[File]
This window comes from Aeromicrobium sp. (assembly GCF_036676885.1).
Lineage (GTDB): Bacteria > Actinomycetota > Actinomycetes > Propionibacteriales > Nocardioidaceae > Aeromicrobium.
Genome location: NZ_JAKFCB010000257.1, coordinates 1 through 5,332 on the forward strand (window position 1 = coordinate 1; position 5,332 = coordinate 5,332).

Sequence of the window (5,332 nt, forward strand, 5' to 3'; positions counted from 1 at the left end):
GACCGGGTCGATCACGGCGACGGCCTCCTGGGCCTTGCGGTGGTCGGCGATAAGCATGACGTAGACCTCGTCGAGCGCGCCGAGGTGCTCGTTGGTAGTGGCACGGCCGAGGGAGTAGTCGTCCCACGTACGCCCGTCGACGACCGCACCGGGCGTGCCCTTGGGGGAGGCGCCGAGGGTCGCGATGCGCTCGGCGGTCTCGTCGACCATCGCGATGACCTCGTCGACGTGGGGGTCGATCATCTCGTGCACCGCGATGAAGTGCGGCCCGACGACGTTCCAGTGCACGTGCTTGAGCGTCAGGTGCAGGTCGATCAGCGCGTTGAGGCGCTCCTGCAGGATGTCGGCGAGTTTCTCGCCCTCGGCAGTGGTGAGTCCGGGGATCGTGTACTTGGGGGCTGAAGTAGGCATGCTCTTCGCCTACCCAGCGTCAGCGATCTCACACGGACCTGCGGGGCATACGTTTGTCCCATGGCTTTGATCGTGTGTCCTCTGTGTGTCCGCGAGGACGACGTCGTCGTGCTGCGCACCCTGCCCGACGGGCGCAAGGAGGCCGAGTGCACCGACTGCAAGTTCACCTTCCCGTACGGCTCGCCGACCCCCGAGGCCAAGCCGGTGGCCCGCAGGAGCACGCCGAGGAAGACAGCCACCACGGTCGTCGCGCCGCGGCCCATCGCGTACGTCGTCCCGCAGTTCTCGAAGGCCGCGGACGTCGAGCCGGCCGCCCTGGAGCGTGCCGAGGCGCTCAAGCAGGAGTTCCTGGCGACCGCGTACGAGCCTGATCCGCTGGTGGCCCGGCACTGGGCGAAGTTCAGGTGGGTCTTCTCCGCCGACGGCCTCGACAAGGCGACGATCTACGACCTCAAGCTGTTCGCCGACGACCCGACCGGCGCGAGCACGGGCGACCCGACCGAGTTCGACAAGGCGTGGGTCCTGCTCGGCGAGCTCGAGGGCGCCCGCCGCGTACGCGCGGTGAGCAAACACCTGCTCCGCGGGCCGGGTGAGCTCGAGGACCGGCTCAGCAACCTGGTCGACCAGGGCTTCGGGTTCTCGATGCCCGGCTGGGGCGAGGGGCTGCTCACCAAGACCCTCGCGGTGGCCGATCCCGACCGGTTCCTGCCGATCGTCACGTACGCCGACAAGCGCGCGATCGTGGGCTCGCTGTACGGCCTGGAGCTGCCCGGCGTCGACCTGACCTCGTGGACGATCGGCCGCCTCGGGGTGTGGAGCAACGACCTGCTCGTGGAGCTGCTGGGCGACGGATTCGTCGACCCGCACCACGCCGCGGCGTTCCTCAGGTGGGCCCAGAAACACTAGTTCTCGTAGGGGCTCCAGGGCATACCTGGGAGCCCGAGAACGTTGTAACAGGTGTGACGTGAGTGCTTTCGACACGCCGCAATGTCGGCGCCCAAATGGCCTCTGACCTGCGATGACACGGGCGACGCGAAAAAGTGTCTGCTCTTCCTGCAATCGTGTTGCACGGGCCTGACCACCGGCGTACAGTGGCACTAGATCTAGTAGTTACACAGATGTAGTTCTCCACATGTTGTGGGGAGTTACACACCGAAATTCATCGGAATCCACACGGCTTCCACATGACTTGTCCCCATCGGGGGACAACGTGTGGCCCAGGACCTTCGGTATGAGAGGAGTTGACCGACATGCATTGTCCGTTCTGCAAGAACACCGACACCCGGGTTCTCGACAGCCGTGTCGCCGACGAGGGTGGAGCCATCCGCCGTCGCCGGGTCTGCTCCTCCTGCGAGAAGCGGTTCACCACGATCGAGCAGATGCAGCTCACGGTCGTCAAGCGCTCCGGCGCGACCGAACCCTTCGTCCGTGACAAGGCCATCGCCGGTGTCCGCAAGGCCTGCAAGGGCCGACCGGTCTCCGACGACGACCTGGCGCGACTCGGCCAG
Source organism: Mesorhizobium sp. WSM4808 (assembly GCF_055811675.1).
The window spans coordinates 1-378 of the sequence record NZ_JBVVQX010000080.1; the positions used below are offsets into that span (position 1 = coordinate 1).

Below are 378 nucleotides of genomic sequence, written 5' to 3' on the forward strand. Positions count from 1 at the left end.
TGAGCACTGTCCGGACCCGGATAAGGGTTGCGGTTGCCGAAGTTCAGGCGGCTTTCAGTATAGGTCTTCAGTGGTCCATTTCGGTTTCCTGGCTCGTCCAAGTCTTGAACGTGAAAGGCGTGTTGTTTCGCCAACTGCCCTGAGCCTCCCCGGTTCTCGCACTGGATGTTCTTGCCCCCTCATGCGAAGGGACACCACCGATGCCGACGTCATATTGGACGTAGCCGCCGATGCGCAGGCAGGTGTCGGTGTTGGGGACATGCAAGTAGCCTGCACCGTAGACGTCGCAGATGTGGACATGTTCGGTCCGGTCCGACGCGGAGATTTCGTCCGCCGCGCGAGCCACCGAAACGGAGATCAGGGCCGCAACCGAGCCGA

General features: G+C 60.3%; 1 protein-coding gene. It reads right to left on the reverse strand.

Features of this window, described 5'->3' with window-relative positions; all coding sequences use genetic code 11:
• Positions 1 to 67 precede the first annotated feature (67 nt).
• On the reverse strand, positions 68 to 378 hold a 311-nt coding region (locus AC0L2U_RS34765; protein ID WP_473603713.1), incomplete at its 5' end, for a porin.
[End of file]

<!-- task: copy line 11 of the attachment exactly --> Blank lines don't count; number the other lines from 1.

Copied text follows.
Features of this window, described 5'->3' with window-relative positions; all coding sequences use genetic code 11: